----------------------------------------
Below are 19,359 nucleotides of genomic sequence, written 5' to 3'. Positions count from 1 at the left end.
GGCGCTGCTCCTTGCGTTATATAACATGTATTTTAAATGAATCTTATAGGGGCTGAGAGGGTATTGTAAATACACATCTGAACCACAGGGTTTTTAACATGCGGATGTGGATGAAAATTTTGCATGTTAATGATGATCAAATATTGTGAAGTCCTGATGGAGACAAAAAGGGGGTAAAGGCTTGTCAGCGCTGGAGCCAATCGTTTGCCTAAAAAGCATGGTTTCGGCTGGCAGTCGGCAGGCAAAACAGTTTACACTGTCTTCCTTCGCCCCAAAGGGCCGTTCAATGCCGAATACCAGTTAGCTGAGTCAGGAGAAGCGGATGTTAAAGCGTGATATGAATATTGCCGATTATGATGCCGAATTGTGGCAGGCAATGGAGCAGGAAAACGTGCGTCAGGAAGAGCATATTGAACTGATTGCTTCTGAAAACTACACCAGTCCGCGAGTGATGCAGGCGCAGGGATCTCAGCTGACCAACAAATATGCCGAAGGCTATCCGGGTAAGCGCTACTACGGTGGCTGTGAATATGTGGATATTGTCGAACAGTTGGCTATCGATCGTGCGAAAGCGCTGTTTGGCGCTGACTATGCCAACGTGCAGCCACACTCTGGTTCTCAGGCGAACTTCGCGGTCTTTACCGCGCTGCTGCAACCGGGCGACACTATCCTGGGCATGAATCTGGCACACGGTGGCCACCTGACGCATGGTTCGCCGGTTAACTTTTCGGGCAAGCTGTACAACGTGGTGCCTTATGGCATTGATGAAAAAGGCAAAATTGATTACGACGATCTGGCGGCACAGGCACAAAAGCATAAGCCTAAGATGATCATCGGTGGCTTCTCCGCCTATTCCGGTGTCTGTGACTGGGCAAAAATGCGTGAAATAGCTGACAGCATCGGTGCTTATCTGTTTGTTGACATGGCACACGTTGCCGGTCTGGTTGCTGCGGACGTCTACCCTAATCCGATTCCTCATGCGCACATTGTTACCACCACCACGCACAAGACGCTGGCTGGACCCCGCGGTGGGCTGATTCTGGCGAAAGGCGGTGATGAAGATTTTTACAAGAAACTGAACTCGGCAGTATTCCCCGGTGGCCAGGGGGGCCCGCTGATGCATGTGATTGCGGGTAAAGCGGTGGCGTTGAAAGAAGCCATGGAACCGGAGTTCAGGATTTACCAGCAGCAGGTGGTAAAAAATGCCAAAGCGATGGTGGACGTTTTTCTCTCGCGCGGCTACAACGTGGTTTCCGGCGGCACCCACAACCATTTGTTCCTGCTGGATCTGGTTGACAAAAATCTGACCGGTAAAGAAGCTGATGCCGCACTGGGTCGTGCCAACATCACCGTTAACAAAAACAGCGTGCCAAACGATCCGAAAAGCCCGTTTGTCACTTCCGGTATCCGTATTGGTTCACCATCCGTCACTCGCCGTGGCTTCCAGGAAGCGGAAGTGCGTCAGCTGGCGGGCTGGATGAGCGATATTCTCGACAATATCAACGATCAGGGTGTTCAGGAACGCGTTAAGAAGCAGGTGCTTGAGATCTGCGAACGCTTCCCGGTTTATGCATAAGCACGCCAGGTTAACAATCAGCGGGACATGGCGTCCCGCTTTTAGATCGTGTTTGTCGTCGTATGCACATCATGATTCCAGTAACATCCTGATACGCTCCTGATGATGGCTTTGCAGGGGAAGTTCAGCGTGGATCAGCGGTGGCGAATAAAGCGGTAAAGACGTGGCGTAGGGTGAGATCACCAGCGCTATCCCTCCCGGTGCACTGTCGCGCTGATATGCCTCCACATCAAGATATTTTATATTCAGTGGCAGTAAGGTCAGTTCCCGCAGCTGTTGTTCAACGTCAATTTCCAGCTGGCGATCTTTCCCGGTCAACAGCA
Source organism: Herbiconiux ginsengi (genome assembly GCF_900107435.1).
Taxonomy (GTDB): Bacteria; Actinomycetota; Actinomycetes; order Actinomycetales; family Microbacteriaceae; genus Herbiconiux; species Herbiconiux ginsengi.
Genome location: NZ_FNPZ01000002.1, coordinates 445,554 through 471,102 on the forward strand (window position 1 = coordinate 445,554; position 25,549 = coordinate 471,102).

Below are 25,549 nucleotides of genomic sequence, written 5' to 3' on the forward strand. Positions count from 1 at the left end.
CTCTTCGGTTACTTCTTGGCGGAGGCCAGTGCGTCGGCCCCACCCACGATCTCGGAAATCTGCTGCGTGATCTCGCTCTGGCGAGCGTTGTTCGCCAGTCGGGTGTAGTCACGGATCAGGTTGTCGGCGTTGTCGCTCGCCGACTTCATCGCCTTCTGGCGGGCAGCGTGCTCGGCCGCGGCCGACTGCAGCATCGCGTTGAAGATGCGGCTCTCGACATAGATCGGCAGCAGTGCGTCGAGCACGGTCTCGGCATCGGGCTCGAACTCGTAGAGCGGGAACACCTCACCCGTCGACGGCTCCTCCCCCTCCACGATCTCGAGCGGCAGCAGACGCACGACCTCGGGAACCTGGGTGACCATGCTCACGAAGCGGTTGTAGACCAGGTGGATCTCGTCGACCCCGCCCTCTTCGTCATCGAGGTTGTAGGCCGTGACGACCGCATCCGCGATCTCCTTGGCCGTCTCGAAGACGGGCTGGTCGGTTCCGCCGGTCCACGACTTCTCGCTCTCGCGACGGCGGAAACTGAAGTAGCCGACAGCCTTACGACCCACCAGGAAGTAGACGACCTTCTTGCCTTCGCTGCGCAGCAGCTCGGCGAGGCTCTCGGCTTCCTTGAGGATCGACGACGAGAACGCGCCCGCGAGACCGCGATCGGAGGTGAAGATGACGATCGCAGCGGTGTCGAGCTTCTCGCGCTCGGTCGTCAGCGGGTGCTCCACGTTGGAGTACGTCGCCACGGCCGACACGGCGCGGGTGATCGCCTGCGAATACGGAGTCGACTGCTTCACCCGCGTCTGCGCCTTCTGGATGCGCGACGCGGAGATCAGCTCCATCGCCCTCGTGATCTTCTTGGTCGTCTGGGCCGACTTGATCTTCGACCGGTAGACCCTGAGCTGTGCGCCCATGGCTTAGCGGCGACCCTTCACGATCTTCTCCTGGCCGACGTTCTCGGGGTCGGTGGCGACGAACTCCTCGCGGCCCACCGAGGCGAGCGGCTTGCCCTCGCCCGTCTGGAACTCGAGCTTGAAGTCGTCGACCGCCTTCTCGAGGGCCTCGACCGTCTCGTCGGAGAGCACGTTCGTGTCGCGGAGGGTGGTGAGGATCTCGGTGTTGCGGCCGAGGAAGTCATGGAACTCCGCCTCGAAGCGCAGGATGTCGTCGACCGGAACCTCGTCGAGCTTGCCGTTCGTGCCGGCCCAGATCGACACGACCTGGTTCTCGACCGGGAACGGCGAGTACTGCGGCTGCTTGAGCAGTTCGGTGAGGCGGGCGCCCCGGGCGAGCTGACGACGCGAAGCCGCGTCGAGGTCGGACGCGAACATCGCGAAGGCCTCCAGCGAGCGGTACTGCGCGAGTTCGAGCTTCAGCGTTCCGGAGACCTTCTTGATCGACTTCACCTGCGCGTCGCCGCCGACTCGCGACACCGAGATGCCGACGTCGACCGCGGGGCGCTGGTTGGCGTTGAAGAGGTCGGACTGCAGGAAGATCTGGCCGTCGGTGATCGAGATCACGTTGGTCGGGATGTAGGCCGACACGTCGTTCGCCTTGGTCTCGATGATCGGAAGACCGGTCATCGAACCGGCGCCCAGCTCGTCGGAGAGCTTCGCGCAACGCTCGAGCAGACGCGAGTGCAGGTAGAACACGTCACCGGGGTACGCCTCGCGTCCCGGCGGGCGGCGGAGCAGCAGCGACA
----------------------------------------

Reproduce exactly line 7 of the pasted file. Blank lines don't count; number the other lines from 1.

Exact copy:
CTCTTCGGTTACTTCTTGGCGGAGGCCAGTGCGTCGGCCCCACCCACGATCTCGGAAATCTGCTGCGTGATCTCGCTCTGGCGAGCGTTGTTCGCCAGTCGGGTGTAGTCACGGATCAGGTTGTCGGCGTTGTCGCTCGCCGACTTCATCGCCTTCTGGCGGGCAGCGTGCTCGGCCGCGGCCGACTGCAGCATCGCGTTGAAGATGCGGCTCTCGACATAGATCGGCAGCAGTGCGTCGAGCACGGTCTCGGCATCGGGCTCGAACTCGTAGAGCGGGAACACCTCACCCGTCGACGGCTCCTCCCCCTCCACGATCTCGAGCGGCAGCAGACGCACGACCTCGGGAACCTGGGTGACCATGCTCACGAAGCGGTTGTAGACCAGGTGGATCTCGTCGACCCCGCCCTCTTCGTCATCGAGGTTGTAGGCCGTGACGACCGCATCCGCGATCTCCTTGGCCGTCTCGAAGACGGGCTGGTCGGTTCCGCCGGTCCACGACTTCTCGCTCTCGCGACGGCGGAAACTGAAGTAGCCGACAGCCTTACGACCCACCAGGAAGTAGACGACCTTCTTGCCTTCGCTGCGCAGCAGCTCGGCGAGGCTCTCGGCTTCCTTGAGGATCGACGACGAGAACGCGCCCGCGAGACCGCGATCGGAGGTGAAGATGACGATCGCAGCGGTGTCGAGCTTCTCGCGCTCGGTCGTCAGCGGGTGCTCCACGTTGGAGTACGTCGCCACGGCCGACACGGCGCGGGTGATCGCCTGCGAATACGGAGTCGACTGCTTCACCCGCGTCTGCGCCTTCTGGATGCGCGACGCGGAGATCAGCTCCATCGCCCTCGTGATCTTCTTGGTCGTCTGGGCCGACTTGATCTTCGACCGGTAGACCCTGAGCTGTGCGCCCATGGCTTAGCGGCGACCCTTCACGATCTTCTCCTGGCCGACGTTCTCGGGGTCGGTGGCGACGAACTCCTCGCGGCCCACCGAGGCGAGCGGCTTGCCCTCGCCCGTCTGGAACTCGAGCTTGAAGTCGTCGACCGCCTTCTCGAGGGCCTCGACCGTCTCGTCGGAGAGCACGTTCGTGTCGCGGAGGGTGGTGAGGATCTCGGTGTTGCGGCCGAGGAAGTCATGGAACTCCGCCTCGAAGCGCAGGATGTCGTCGACCGGAACCTCGTCGAGCTTGCCGTTCGTGCCGGCCCAGATCGACACGACCTGGTTCTCGACCGGGAACGGCGAGTACTGCGGCTGCTTGAGCAGTTCGGTGAGGCGGGCGCCCCGGGCGAGCTGACGACGCGAAGCCGCGTCGAGGTCGGACGCGAACATCGCGAAGGCCTCCAGCGAGCGGTACTGCGCGAGTTCGAGCTTCAGCGTTCCGGAGACCTTCTTGATCGACTTCACCTGCGCGTCGCCGCCGACTCGCGACACCGAGATGCCGACGTCGACCGCGGGGCGCTGGTTGGCGTTGAAGAGGTCGGACTGCAGGAAGATCTGGCCGTCGGTGATCGAGATCACGTTGGTCGGGATGTAGGCCGACACGTCGTTCGCCTTGGTCTCGATGATCGGAAGACCGGTCATCGAACCGGCGCCCAGCTCGTCGGAGAGCTTCGCGCAACGCTCGAGCAGACGCGAGTGCAGGTAGAACACGTCACCGGGGTACGCCTCGCGTCCCGGCGGGCGGCGGAGCAGCAGCGACA